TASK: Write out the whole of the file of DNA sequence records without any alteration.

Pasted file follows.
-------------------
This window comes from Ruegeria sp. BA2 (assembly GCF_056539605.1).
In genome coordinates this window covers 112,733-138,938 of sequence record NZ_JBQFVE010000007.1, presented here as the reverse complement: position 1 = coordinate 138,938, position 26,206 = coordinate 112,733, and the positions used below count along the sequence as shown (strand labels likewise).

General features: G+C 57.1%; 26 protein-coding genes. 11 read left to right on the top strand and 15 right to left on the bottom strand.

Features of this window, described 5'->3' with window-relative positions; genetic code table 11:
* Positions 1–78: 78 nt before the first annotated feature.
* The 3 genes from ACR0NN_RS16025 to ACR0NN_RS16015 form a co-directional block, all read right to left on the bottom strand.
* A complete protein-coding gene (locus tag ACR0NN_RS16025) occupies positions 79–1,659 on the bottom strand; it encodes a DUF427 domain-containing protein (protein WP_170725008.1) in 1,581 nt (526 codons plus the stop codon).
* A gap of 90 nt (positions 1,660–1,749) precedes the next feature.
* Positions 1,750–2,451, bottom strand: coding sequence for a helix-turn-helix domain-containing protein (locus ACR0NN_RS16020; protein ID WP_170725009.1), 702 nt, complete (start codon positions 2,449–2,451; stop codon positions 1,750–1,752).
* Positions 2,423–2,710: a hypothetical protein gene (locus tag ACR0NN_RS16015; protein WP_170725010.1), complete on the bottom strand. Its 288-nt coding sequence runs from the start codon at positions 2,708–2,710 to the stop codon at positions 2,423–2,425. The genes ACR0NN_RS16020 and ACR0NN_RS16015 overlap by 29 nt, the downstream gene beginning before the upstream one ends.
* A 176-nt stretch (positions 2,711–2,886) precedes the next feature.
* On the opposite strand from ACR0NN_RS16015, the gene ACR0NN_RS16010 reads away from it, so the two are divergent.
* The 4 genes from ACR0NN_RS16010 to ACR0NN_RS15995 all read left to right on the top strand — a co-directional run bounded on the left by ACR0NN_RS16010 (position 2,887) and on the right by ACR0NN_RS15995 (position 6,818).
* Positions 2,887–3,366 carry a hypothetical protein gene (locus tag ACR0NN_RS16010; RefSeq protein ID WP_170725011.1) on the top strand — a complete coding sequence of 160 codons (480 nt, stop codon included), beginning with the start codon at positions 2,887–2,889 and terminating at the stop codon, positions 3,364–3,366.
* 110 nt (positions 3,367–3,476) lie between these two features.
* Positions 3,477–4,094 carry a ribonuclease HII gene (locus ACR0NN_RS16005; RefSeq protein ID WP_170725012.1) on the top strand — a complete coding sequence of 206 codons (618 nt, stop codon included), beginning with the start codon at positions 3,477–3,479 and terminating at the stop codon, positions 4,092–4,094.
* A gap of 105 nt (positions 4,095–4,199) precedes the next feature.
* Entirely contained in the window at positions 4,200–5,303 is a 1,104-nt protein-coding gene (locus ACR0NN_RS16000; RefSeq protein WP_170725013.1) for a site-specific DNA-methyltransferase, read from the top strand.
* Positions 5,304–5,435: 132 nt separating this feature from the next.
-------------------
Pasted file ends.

This window comes from Ruegeria sp. BA2 (assembly GCF_056539605.1).
In genome coordinates this window covers 112,733-138,938 of sequence record NZ_JBQFVE010000007.1, presented here as the reverse complement: position 1 = coordinate 138,938, position 26,206 = coordinate 112,733, and the positions used below count along the sequence as shown (strand labels likewise).

General features: G+C 57.1%; 26 protein-coding genes. 11 read left to right on the top strand and 15 right to left on the bottom strand.

Features of this window, described 5'->3' with window-relative positions; genetic code table 11:
* Positions 1–78: 78 nt before the first annotated feature.
* The 3 genes from ACR0NN_RS16025 to ACR0NN_RS16015 form a co-directional block, all read right to left on the bottom strand.
* A complete protein-coding gene (locus tag ACR0NN_RS16025) occupies positions 79–1,659 on the bottom strand; it encodes a DUF427 domain-containing protein (protein WP_170725008.1) in 1,581 nt (526 codons plus the stop codon).
* A gap of 90 nt (positions 1,660–1,749) precedes the next feature.
* Positions 1,750–2,451, bottom strand: coding sequence for a helix-turn-helix domain-containing protein (locus ACR0NN_RS16020; protein ID WP_170725009.1), 702 nt, complete (start codon positions 2,449–2,451; stop codon positions 1,750–1,752).
* Positions 2,423–2,710: a hypothetical protein gene (locus tag ACR0NN_RS16015; protein WP_170725010.1), complete on the bottom strand. Its 288-nt coding sequence runs from the start codon at positions 2,708–2,710 to the stop codon at positions 2,423–2,425. The genes ACR0NN_RS16020 and ACR0NN_RS16015 overlap by 29 nt, the downstream gene beginning before the upstream one ends.
* A 176-nt stretch (positions 2,711–2,886) precedes the next feature.
* On the opposite strand from ACR0NN_RS16015, the gene ACR0NN_RS16010 reads away from it, so the two are divergent.
* The 4 genes from ACR0NN_RS16010 to ACR0NN_RS15995 all read left to right on the top strand — a co-directional run bounded on the left by ACR0NN_RS16010 (position 2,887) and on the right by ACR0NN_RS15995 (position 6,818).
* Positions 2,887–3,366 carry a hypothetical protein gene (locus tag ACR0NN_RS16010; RefSeq protein ID WP_170725011.1) on the top strand — a complete coding sequence of 160 codons (480 nt, stop codon included), beginning with the start codon at positions 2,887–2,889 and terminating at the stop codon, positions 3,364–3,366.
* 110 nt (positions 3,367–3,476) lie between these two features.
* Positions 3,477–4,094 carry a ribonuclease HII gene (locus ACR0NN_RS16005; RefSeq protein ID WP_170725012.1) on the top strand — a complete coding sequence of 206 codons (618 nt, stop codon included), beginning with the start codon at positions 3,477–3,479 and terminating at the stop codon, positions 4,092–4,094.
* A gap of 105 nt (positions 4,095–4,199) precedes the next feature.
* Entirely contained in the window at positions 4,200–5,303 is a 1,104-nt protein-coding gene (locus ACR0NN_RS16000; RefSeq protein WP_170725013.1) for a site-specific DNA-methyltransferase, read from the top strand.
* Positions 5,304–5,435: 132 nt separating this feature from the next.